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Journal Highlight: Scanning X-ray diffraction on cardiac tissue: automatized data analysis and processing

Date: Dec 4, 2017

Author: spectroscopyNOW

A scanning X-ray diffraction study of cardiac tissue has been performed covering the entire cross section of a mouse heart slice using a technique that could be easily extended to characterize tissue from a diseased heart.

Read More thumbnail image: Journal Highlight Scanning X-ray diffraction on cardiac tissue automatized data analysis and processing

Antibiotic binding: X-rays show us the sites

Date: Dec 1, 2017

Author: David Bradley

Researchers at the Université de Montréal, Canada, are using X-ray crystallography to find the exact binding site for small molecules that can attach and thus inhibit the bacterial protein, TraE, which is an essential component of the plasmid transfer machinery of bacterial resistance gene sharing.

Read More thumbnail image: Antibiotic binding X-rays show us the sites

What a pen and ink: X-rayed papyrus

Date: Nov 15, 2017

Author: David Bradley

X-ray microscopic analyses of 2,000-year-old papyri fragments by scientists at the University of Copenhagen, Denmark, has shown that the black ink used by Egyptian scribes was not comprised of purely carbon-based organic materials as previously thought but contains the metallic element copper not previously identified in such inks.

Read More thumbnail image: What a pen and ink X-rayed papyrus

Journal Highlight: In vivo X-ray imaging of transport of renal clearable gold nanoparticles in the kidneys

Date: Nov 6, 2017

Author: spectroscopyNOW

Noninvasive X-ray imaging of renal clearable gold nanoparticles in normal and nephropathic kidneys has advanced understanding of the nano-bio interactions while offering a new pathway to noninvasively image kidney dysfunction and local injuries at the anatomical level.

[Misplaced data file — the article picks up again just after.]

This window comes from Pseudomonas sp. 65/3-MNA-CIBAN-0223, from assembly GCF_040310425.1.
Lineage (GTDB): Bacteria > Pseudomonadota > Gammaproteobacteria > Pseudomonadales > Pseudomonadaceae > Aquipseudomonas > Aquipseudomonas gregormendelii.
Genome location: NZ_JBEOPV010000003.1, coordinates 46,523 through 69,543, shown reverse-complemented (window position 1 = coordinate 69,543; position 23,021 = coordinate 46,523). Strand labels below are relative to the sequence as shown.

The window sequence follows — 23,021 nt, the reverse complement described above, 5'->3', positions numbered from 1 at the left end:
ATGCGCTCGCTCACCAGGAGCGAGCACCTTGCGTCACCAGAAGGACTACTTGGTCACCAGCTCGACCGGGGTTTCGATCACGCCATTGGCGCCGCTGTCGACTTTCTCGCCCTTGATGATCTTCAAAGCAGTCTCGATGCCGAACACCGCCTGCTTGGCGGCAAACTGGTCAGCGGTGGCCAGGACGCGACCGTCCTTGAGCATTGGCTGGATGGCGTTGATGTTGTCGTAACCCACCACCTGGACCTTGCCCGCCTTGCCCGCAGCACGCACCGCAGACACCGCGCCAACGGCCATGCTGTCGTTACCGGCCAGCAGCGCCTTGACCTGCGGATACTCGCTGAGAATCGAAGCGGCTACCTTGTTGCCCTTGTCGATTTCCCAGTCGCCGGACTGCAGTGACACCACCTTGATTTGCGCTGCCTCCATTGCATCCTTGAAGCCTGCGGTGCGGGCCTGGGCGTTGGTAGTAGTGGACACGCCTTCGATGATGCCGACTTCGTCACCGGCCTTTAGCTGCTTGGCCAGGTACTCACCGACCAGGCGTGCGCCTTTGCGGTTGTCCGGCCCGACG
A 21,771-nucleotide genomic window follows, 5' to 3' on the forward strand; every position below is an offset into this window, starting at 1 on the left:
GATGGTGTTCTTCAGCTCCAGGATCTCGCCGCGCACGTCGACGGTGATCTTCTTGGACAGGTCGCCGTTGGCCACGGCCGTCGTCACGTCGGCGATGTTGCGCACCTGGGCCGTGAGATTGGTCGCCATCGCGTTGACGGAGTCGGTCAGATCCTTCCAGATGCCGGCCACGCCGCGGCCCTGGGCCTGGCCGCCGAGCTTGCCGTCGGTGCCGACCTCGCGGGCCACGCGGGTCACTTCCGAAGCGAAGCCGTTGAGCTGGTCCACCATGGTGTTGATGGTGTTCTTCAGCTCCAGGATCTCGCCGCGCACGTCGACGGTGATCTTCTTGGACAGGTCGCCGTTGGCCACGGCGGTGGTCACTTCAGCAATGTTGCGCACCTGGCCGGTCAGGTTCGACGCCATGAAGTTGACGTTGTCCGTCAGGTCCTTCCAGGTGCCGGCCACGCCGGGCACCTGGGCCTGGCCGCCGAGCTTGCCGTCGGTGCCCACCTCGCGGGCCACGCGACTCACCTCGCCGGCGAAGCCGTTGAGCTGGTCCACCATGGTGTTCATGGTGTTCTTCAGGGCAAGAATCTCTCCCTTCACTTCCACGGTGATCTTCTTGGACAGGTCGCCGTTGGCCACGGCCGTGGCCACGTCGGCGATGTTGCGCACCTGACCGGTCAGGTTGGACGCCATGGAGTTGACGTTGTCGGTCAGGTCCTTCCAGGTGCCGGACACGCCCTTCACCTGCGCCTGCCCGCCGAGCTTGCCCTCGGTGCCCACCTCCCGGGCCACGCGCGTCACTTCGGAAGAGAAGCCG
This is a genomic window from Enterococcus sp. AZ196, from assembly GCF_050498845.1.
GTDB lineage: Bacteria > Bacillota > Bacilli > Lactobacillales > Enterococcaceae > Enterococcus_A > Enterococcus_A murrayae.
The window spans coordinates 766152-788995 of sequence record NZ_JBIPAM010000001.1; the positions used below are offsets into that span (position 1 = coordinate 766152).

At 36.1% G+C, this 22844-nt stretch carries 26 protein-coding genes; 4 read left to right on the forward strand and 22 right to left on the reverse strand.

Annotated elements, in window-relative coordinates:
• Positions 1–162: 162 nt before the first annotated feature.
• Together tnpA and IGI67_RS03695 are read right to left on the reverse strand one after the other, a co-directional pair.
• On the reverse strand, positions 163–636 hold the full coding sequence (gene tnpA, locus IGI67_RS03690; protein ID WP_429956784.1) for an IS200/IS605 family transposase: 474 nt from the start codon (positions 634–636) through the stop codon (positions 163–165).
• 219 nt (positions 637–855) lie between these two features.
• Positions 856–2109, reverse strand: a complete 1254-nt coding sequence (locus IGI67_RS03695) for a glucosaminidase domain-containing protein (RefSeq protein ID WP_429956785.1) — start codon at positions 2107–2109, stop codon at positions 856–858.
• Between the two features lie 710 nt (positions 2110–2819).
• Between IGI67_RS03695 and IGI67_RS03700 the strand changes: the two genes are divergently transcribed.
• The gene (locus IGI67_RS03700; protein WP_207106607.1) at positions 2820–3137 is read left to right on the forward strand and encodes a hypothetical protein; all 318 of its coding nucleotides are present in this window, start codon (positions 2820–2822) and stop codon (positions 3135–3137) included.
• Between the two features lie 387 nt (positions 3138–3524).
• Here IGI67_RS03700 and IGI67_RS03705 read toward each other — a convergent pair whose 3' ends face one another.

Read More thumbnail image: Journal Highlight Invivo X-ray imaging of transport of renal clearable gold nanoparticles in the kidneys

X-rayed perovskites: Probably

Date: Nov 1, 2017

Author: David Bradley

Researchers in Japan have used Bayesian statistical analysis to help them work out the structure of a perovskite surface from its X-ray data.

Read More thumbnail image: X-rayed perovskites Probably

Cool microscopy: Nobel chemistry

Date: Oct 15, 2017

Author: David Bradley

The development of cryo-electron microscopy has led to this year's Nobel Prize for Chemistry been awarded to Jacques Dubochet of the University of Lausanne, Switzerland, Joachim Frank of Columbia University, New York, USA, and Richard Henderson of the Medical research Council Laboratory of Molecular Biology (MRC-LMB) in Cambridge, UK.

Read More thumbnail image: Cool microscopy Nobel chemistry

Journal Highlight: Quantitative total reflection X-ray fluorescence analysis of directly collected aerosol samples

Date: Oct 9, 2017

Author: spectroscopyNOW

A feasibility study investigating the use of total reflection X-ray fluorescence analysis for the quantification of elements in directly collected aerosol samples is described.

Read More thumbnail image: Journal Highlight Quantitative total reflection X-ray fluorescence analysis of directly collected aerosol samples

Breaking Coloumb's law: Scattered X-ray results

Date: Oct 1, 2017

Author: David Bradley

X-ray scattering studies have been used to show how the previously immutable Coloumb's law that says electrical charges attract might be broken. The discovery could pave way the way to a new type of battery, new water treatment technology, and alternative energy supply.

Read More thumbnail image: Breaking Coloumbs law Scattered X-ray results

Journal Highlight: Chiral gold nanoclusters: Atomic level origins of chirality

Date: Sep 11, 2017

Author: spectroscopyNOW

The use of single-crystal X-ray crystallography to study the chirality of atomically precise thiolate-protected gold nanoclusters, which have emerged as a new class of nanomaterial, has been reviewed.

Read More thumbnail image: Journal Highlight Chiral gold nanoclusters Atomic level origins of chirality

DNA unravelled: X-rays show archaic folding origin

Date: Aug 15, 2017

Author: David Bradley

New X-ray crystallographic work by scientists at the Howard Hughes Medical Institute reveals that organisms with cell nuclei, eukaryotes, which includes all multicellular life uses proteins to pack its DNA into the cell nucleus using similar folding techniques as that seen in microbes whose ancestry stretches back to the dawn of life on earth, the archaea.

Read More thumbnail image: DNA unravelled X-rays show archaic folding origin
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